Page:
Jump to content

Keeping Purpleheart Purple

Recommended Posts

I just bought a plank of purpleheart that will (after sawing) become two bookmatched 3/16" tops and a neck blank.

Here's The Plank

My question is, I've heard places that if you just leave purpleheart it can/will? turn to a normal brown color, and I've seen pieces of purpleheart on ebay that do NOT look purple anymore, but I've also seen bright purple in guitars around here. My question is, how do I keep my purpleheart from browning, how do I keep it the purple I so desperately want it to be?

My other question is, if you look at the deminisions it's 30.25 x 13 x 1"... I'm having him cut down along the side a 30.25 x 4 x 1" piece for a neck blank before he re-saws for the tops.... does purpleheart (being already a very hard wood) need to be a particular cut (quartersawn, flatsawn, etc.) to be stable enough for a neck? Will this piece that I just described work for a neck? Or will it just be a useless cut in the SHAPE of a neck blank?



Link to comment
Share on other sites

I think I am semi qualified to answer this question. When purple heart is cut or sanded or planed it turns a brownish color thats really far from purple. To get the purple color back, let it sit for a week or two it turns dark purple through oxidation and sun light. So, as time goes along it becomes a darker purple which is the ultimate.

For the neck blank, think of purple heart as maple on steroids. Its stronger, harder, more dense, and brighter. You should have no problem using the piece either quartersawn or flatsawn without carbon rods. I generally do multi lam necks just because the wood I buy is generally flatsawn and I make my laminations and turn em quartersawn so that I have a three piece neck. And with an ebony board these necks will never move its great.

If you are using the purple heart as a top piece, be careful not to remove too much with the router at one time because, a) you could destroy your carbide router bits, first hand experience, :D the router could kick back at you, and c) tear out the wood.

Hope that helps


Edited by MzI
Link to comment
Share on other sites

yeah like he said it changes color through oxidation so once its sealed it shouldnt change much. The last 2 basses i built i used purple heart neck laminates and i cleared them with urethane, i have not noticed any color change. ive also seen a couple of old Tobias basses that the color was still purple too, But in contrast i had some uncleared scrap laying around and it turned an ugly brown. as far as strength goes, for a neck you cant beat it!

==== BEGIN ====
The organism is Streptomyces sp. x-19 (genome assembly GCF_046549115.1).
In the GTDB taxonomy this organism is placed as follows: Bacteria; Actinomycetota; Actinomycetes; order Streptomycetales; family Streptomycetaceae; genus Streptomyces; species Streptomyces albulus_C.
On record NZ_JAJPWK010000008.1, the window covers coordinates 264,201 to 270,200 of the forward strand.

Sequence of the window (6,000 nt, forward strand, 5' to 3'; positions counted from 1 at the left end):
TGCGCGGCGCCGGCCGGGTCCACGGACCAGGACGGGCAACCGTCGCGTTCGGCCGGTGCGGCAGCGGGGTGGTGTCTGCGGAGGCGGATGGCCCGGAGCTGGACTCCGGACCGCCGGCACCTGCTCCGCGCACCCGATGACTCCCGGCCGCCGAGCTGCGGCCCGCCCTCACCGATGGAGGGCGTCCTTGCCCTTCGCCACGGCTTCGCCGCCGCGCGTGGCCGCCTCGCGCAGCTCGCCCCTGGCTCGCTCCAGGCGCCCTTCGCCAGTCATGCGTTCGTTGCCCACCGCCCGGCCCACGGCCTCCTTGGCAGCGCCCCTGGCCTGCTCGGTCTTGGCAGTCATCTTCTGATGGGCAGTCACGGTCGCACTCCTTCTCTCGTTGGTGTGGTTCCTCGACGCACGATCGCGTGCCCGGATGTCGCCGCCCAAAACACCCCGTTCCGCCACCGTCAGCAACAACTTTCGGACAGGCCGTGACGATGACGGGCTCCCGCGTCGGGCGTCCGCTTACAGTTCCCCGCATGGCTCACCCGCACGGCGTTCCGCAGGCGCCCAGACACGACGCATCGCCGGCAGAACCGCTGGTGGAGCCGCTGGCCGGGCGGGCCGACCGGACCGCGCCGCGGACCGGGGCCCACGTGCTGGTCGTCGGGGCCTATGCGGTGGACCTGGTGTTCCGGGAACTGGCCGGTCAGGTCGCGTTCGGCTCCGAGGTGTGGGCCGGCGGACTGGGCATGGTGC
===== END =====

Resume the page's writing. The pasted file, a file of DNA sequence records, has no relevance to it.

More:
Link to comment
Share on other sites

As mentioned, after cutting/planing/sanding purpleheart, it will take a little time to oxidize and return to the brilliant purple you expect. Left unfinished, it will change to some dull brown shades over time. You need to get some lacquer or urethane on it (the concensus i've found is that lacquer is the best). Something with a UV inhibitor would probably help. However, purpleheart WILL continue to change over time even if it is finished. It will change much more slowly, but it will still change. About the best you can do is keep it out of sunlight, and it should last pretty well.

Link to comment
Share on other sites

Check and see if the finish you choose to use has some sort of UV protectant qualities. My Purpleheart superstrat wil be finished in urethane that does offer UV protection. Also like mentioned, go shallow many times with your router, as my lack of knowledge at the time KILLED a brand new bit. Expensive mistakes.....

Link to comment
Share on other sites

Join the conversation

You can post now and register later. If you have an account, sign in now to post with your account.

Reply to this topic...

×   Pasted as rich text.   Paste as plain text instead

  Only 75 emoji are allowed.

×   Your link has been automatically embedded.   Display as a link instead

×   Your previous content has been restored.   Clear editor

×   You cannot paste images directly. Upload or insert images from URL.

  • Create New...